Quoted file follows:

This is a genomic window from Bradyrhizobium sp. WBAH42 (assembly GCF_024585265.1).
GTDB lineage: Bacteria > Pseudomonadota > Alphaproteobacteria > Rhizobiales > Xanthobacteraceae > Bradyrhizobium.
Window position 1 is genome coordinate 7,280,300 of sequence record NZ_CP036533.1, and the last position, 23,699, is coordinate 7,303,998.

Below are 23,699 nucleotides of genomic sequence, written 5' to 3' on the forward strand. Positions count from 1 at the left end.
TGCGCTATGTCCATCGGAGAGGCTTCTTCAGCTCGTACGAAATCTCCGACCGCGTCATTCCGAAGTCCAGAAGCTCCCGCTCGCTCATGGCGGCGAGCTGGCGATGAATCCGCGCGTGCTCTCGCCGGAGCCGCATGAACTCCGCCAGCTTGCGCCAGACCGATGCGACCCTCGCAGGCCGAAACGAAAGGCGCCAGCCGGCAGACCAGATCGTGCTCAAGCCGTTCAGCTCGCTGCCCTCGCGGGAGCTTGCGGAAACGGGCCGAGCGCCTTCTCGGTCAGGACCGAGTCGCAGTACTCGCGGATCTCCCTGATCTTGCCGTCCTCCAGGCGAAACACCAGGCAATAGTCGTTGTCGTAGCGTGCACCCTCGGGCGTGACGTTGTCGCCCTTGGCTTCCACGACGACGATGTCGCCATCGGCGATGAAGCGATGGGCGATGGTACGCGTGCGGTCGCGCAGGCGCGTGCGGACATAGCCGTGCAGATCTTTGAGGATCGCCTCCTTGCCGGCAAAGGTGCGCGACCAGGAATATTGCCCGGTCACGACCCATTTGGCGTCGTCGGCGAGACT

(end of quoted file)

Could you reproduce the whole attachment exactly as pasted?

This is a genomic window from Bradyrhizobium sp. WBAH42 (assembly GCF_024585265.1).
GTDB lineage: Bacteria > Pseudomonadota > Alphaproteobacteria > Rhizobiales > Xanthobacteraceae > Bradyrhizobium.
Window position 1 is genome coordinate 7,280,300 of sequence record NZ_CP036533.1, and the last position, 23,699, is coordinate 7,303,998.

Below are 23,699 nucleotides of genomic sequence, written 5' to 3' on the forward strand. Positions count from 1 at the left end.
TGCGCTATGTCCATCGGAGAGGCTTCTTCAGCTCGTACGAAATCTCCGACCGCGTCATTCCGAAGTCCAGAAGCTCCCGCTCGCTCATGGCGGCGAGCTGGCGATGAATCCGCGCGTGCTCTCGCCGGAGCCGCATGAACTCCGCCAGCTTGCGCCAGACCGATGCGACCCTCGCAGGCCGAAACGAAAGGCGCCAGCCGGCAGACCAGATCGTGCTCAAGCCGTTCAGCTCGCTGCCCTCGCGGGAGCTTGCGGAAACGGGCCGAGCGCCTTCTCGGTCAGGACCGAGTCGCAGTACTCGCGGATCTCCCTGATCTTGCCGTCCTCCAGGCGAAACACCAGGCAATAGTCGTTGTCGTAGCGTGCACCCTCGGGCGTGACGTTGTCGCCCTTGGCTTCCACGACGACGATGTCGCCATCGGCGATGAAGCGATGGGCGATGGTACGCGTGCGGTCGCGCAGGCGCGTGCGGACATAGCCGTGCAGATCTTTGAGGATCGCCTCCTTGCCGGCAAAGGTGCGCGACCAGGAATATTGCCCGGTCACGACCCATTTGGCGTCGTCGGCGAGACT